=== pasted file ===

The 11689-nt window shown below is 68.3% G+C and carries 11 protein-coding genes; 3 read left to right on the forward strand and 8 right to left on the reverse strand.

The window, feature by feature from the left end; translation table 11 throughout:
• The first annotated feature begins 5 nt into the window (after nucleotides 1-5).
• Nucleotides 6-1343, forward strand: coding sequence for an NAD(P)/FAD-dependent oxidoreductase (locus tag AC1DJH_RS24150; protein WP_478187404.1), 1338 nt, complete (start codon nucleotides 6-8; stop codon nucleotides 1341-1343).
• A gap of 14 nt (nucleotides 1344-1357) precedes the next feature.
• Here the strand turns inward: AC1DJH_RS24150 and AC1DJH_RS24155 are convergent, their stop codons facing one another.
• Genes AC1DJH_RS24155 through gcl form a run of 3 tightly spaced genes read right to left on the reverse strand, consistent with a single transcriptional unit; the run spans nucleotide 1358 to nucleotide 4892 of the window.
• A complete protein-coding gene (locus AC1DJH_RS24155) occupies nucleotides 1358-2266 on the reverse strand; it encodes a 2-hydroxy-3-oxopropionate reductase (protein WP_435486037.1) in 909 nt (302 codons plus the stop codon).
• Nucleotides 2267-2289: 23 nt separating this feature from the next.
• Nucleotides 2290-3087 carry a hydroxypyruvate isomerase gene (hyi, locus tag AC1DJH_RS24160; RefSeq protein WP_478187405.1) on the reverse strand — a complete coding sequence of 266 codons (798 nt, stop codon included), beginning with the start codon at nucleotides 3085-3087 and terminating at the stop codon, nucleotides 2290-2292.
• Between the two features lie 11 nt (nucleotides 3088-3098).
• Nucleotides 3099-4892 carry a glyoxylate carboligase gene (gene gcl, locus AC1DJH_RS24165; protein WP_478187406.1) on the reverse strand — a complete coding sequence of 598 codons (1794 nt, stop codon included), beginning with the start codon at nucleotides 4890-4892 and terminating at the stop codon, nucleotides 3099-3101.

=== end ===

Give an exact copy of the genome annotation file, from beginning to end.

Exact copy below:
The 11689-nt window shown below is 68.3% G+C and carries 11 protein-coding genes; 3 read left to right on the forward strand and 8 right to left on the reverse strand.

The window, feature by feature from the left end; translation table 11 throughout:
• The first annotated feature begins 5 nt into the window (after nucleotides 1-5).
• Nucleotides 6-1343, forward strand: coding sequence for an NAD(P)/FAD-dependent oxidoreductase (locus tag AC1DJH_RS24150; protein WP_478187404.1), 1338 nt, complete (start codon nucleotides 6-8; stop codon nucleotides 1341-1343).
• A gap of 14 nt (nucleotides 1344-1357) precedes the next feature.
• Here the strand turns inward: AC1DJH_RS24150 and AC1DJH_RS24155 are convergent, their stop codons facing one another.
• Genes AC1DJH_RS24155 through gcl form a run of 3 tightly spaced genes read right to left on the reverse strand, consistent with a single transcriptional unit; the run spans nucleotide 1358 to nucleotide 4892 of the window.
• A complete protein-coding gene (locus AC1DJH_RS24155) occupies nucleotides 1358-2266 on the reverse strand; it encodes a 2-hydroxy-3-oxopropionate reductase (protein WP_435486037.1) in 909 nt (302 codons plus the stop codon).
• Nucleotides 2267-2289: 23 nt separating this feature from the next.
• Nucleotides 2290-3087 carry a hydroxypyruvate isomerase gene (hyi, locus tag AC1DJH_RS24160; RefSeq protein WP_478187405.1) on the reverse strand — a complete coding sequence of 266 codons (798 nt, stop codon included), beginning with the start codon at nucleotides 3085-3087 and terminating at the stop codon, nucleotides 2290-2292.
• Between the two features lie 11 nt (nucleotides 3088-3098).
• Nucleotides 3099-4892 carry a glyoxylate carboligase gene (gene gcl, locus AC1DJH_RS24165; protein WP_478187406.1) on the reverse strand — a complete coding sequence of 598 codons (1794 nt, stop codon included), beginning with the start codon at nucleotides 4890-4892 and terminating at the stop codon, nucleotides 3099-3101.